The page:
Shriest

A Broken Mare

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taken directly from your blog.....

I?ve only owned her for two weeks and we knew that she had a few issues. She was rescued from a kill pen at an auction. She had bucked me about a week ago but it was nothing bad. She just seems rather confused. The woman who gave her to me was a nervous rider and she only rode English.

sometimes the horses in the kill pens were there for a much deeper reason than what seems visible to the eye...

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You sound like you don't have a lot of confidence in yourself or your abilities? You probably have more training ability than you think. Do you have any friends that are experienced riders/trainers that might be willing to help or at least give advice? It might be a little pricey, but Clinton Anderson has a great DVD collection that could help both you and your horse. Don't give up and forget the naysayers. If you love this horse, then anything is possible. But remember to put your safety first.

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I bought a quarter horse cross mare about a month ago. The woman had said that she was an English rider and that the horse was trained western, and she just felt like she was confusing her. I took my cousin with me when we went to look at her and he hopped on her while we were there. Well, she tried to buck him. The woman was shocked. They always are!She said she had never seen her do this before.Of course not We thought at the time it was because she didn?t like men. The woman had stated that the mare hated her husband. Proably because the husband was willing to set some boundaries.

Well we got her home, the woman ended up just giving her to us because she felt so bad about the bucking (I have a feeling that the bucking wasn?t a new thing to her). I think you might be right.The next day I took her for a ride. She seemed a little barn sour, and just wanted to keep heading back. When I tried to make her go where I wanted her to go she would try and turn the other way. When I wouldn?t let her be lead she would try to spin her head around and bite me. This we managed to fix. Though that same day she tried bucking me. She didn?t throw me but this was the first time I had ever been bucked so I was a little freaked and got right down. Which I now realize I shouldn?t have done.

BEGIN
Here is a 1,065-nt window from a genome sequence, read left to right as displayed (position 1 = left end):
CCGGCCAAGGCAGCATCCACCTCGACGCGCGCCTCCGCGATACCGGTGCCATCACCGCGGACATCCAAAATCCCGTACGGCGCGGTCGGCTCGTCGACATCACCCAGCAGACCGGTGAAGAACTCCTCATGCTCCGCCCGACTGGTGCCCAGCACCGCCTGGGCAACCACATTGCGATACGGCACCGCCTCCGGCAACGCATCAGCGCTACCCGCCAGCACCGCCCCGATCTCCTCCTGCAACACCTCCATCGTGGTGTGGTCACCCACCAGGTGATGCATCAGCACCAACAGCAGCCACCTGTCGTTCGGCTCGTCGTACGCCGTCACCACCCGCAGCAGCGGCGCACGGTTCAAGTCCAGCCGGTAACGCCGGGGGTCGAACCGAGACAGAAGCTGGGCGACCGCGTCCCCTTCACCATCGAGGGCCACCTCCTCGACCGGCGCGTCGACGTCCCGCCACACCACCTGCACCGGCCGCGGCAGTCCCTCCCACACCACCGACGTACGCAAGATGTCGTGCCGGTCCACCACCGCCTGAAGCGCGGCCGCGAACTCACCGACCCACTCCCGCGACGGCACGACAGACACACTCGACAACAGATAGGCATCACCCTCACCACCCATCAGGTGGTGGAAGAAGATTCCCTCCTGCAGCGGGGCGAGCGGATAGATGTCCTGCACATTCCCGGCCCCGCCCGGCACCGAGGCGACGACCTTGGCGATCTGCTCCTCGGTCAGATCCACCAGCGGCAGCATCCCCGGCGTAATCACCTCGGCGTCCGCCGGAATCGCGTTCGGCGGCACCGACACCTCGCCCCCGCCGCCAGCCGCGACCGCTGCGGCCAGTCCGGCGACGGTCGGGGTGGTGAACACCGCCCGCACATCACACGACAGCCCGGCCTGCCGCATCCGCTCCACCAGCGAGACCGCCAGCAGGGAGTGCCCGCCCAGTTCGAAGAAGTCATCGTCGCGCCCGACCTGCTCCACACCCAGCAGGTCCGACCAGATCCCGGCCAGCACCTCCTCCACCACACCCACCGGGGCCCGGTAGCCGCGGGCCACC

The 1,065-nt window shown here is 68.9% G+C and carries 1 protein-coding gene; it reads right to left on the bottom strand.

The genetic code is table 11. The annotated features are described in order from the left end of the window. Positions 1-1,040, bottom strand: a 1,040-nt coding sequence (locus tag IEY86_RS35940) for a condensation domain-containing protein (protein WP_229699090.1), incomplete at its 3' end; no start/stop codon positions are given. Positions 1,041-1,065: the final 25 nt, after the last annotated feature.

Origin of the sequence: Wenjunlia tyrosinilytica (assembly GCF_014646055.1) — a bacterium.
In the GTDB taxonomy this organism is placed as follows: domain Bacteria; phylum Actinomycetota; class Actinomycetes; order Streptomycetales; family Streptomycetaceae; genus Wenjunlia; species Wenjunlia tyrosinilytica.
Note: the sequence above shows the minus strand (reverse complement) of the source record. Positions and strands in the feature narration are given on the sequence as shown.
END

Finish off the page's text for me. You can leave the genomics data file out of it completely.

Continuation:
Well almost two weeks ago now I was riding her after a few days of rain. Something in the woods spooked her and she took off up the hill in the field at a full out sprint. To me gallop doesn?t even cover the power she put into this run. Well as she reached to top of the hill, in the middle of the field, I felt her body go all funny then she raised both front legs slammed them down while throwing up her back legs, and over the saddle I went. She how ever didn?t miss a beat and kept running.

Well, one broken leg later I?m wondering if she is worth dealing with. Not for you.Other than while riding she has a sweet personality. But my cousin tried riding her the day after I went in for surgery and she tried to throw him. And has bucked every time he has tried working with her since. Though she wont do it when he lunges her, even with a saddle on her.

Black_magic_by_Assia_Raven.jpg

This is her on a good day. I had no issues with her what so ever that day. She did every thing that I asked her to with no complaints.

What is she crossed with? A giraffe??? HOLY Hannah!

In all seriousness, if you mean to keep this horse as anything other than a pasture pet, I strongly suggest that you save your sheckles and invest in a professional HORSE trainer and some riding lessons for yourself. While I'm sure you do a fine job with the dogs or part-dogs you have, and I will give you the point that training theory is training theory, beyond theory is the fact that horses do not learn like dogs do and will not respond to the same stimuli that dogs will. This horse has already learned how to "win" against humans. She will get worse before she gets better. It will be done more efficiently and safely by a person who is familiar with training horses.

It's not "giving up" on an animal to recognize you do not have the skill sets or resources to manage a horse like this mare. Would you recommend a high percentage wolf cross to someone who had never owned a dog before?

My grandma had a saying: "It's just as easy to love a rich man as it is to love a poor man". In this case, it's just as easy (likely easier) to keep a horse that is broke and good minded as it is to keep an un-civilized, un-social and tempermental horse such as the one you have now. A horse that has a good personality, has one all the time, not just when it suits them.

Stay safe, and don't let your pride get in the way of carefully evaluating what to do with this mare.

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But remember to put your safety first.

The mare has already caused her to break her leg. I think the safety first went right off the saddle when the mare bucked her off to cause the injury.